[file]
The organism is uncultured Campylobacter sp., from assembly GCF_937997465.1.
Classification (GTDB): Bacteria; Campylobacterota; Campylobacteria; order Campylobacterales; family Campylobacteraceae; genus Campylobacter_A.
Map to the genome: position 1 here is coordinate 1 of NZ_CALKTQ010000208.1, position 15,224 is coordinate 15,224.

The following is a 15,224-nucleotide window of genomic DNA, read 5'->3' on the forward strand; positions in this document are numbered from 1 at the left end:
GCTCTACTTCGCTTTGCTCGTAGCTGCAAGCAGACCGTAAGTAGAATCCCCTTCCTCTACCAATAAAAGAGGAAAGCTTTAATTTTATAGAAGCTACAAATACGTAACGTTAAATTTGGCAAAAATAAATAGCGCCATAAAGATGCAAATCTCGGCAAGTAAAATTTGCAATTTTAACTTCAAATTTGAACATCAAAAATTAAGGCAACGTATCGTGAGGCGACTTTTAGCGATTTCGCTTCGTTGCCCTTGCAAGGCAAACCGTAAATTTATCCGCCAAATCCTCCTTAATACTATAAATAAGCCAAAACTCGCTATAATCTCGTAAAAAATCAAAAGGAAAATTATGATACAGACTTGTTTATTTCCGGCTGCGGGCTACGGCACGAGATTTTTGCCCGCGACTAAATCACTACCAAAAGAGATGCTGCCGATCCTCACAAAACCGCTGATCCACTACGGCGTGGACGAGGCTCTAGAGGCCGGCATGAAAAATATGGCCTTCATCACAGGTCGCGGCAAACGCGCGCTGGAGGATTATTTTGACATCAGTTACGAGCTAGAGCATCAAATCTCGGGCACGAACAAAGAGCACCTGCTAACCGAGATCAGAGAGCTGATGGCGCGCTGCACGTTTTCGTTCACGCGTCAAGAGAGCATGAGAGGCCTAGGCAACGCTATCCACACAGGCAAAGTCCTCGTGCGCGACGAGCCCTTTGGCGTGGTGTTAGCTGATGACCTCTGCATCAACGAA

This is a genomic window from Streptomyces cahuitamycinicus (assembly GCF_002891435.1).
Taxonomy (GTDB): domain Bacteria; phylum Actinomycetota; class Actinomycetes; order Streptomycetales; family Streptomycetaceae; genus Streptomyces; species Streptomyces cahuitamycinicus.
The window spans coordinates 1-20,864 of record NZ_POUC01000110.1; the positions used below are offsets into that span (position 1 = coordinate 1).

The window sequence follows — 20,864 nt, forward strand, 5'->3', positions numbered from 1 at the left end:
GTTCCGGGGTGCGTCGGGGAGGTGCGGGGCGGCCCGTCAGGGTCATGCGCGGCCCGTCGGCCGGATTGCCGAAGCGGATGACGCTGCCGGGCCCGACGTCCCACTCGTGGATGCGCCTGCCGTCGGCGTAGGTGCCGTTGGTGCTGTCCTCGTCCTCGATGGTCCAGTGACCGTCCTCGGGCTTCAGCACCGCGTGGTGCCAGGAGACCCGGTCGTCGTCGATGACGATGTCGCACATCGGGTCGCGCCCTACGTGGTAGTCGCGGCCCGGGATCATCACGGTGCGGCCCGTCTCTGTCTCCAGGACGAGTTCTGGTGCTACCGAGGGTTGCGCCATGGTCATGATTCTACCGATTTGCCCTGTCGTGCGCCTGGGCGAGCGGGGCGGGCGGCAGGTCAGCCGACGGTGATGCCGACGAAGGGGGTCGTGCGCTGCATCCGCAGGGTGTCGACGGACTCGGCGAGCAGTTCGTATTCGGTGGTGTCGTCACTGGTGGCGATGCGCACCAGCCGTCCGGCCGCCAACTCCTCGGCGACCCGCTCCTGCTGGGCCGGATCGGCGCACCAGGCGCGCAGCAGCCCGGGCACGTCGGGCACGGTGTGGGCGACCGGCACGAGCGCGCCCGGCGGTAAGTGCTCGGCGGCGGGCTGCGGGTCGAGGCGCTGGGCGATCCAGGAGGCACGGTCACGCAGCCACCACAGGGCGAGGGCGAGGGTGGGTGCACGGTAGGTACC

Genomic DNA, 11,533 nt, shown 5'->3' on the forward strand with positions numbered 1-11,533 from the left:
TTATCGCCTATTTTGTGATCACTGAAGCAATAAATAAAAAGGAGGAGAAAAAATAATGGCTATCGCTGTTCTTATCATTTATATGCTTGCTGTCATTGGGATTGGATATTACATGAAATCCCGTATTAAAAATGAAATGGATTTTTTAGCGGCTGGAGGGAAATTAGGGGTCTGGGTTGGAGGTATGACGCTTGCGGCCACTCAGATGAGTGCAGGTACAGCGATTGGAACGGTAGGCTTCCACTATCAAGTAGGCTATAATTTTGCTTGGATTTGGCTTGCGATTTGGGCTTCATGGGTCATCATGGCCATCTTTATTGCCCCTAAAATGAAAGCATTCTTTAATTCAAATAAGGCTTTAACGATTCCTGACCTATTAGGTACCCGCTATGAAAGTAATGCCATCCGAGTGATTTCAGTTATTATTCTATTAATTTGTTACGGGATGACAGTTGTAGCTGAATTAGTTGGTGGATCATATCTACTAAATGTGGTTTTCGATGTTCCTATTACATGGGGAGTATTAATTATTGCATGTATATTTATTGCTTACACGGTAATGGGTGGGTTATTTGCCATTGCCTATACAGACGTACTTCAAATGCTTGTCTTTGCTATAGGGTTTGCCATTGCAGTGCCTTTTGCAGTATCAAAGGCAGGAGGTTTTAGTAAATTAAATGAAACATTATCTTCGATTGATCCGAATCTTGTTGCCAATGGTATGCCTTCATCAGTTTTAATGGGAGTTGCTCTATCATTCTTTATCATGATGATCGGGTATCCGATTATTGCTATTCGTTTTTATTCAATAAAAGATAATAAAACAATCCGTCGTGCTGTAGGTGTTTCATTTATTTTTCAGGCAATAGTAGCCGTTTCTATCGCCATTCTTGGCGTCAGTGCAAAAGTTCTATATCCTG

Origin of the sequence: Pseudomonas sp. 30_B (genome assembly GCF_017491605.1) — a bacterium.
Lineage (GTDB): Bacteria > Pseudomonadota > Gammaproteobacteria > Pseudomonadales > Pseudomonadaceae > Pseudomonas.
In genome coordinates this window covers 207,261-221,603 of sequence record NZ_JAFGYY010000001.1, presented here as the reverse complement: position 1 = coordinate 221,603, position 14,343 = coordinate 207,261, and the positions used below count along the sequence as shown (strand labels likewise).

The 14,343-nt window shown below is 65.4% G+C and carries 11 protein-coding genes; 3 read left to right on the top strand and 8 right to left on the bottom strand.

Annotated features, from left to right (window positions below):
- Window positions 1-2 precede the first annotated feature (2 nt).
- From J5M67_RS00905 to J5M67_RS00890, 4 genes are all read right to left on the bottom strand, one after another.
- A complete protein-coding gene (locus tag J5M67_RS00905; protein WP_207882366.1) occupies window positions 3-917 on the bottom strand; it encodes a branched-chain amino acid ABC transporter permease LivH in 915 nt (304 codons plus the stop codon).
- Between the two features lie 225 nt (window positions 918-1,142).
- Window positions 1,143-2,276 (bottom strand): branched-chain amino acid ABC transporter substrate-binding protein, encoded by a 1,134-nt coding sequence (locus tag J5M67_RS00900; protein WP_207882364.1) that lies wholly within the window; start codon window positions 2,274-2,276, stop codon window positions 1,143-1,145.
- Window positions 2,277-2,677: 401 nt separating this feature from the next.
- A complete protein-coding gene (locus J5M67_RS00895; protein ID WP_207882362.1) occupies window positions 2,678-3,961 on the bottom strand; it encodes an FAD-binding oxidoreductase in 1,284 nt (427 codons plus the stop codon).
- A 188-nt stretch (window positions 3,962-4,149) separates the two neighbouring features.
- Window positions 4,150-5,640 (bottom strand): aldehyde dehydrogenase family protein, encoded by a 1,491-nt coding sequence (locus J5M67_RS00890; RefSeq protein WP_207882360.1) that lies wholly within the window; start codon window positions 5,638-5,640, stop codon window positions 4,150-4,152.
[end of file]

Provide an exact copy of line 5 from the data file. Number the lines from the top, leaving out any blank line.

GCTCTACTTCGCTTTGCTCGTAGCTGCAAGCAGACCGTAAGTAGAATCCCCTTCCTCTACCAATAAAAGAGGAAAGCTTTAATTTTATAGAAGCTACAAATACGTAACGTTAAATTTGGCAAAAATAAATAGCGCCATAAAGATGCAAATCTCGGCAAGTAAAATTTGCAATTTTAACTTCAAATTTGAACATCAAAAATTAAGGCAACGTATCGTGAGGCGACTTTTAGCGATTTCGCTTCGTTGCCCTTGCAAGGCAAACCGTAAATTTATCCGCCAAATCCTCCTTAATACTATAAATAAGCCAAAACTCGCTATAATCTCGTAAAAAATCAAAAGGAAAATTATGATACAGACTTGTTTATTTCCGGCTGCGGGCTACGGCACGAGATTTTTGCCCGCGACTAAATCACTACCAAAAGAGATGCTGCCGATCCTCACAAAACCGCTGATCCACTACGGCGTGGACGAGGCTCTAGAGGCCGGCATGAAAAATATGGCCTTCATCACAGGTCGCGGCAAACGCGCGCTGGAGGATTATTTTGACATCAGTTACGAGCTAGAGCATCAAATCTCGGGCACGAACAAAGAGCACCTGCTAACCGAGATCAGAGAGCTGATGGCGCGCTGCACGTTTTCGTTCACGCGTCAAGAGAGCATGAGAGGCCTAGGCAACGCTATCCACACAGGCAAAGTCCTCGTGCGCGACGAGCCCTTTGGCGTGGTGTTAGCTGATGACCTCTGCATCAACGAA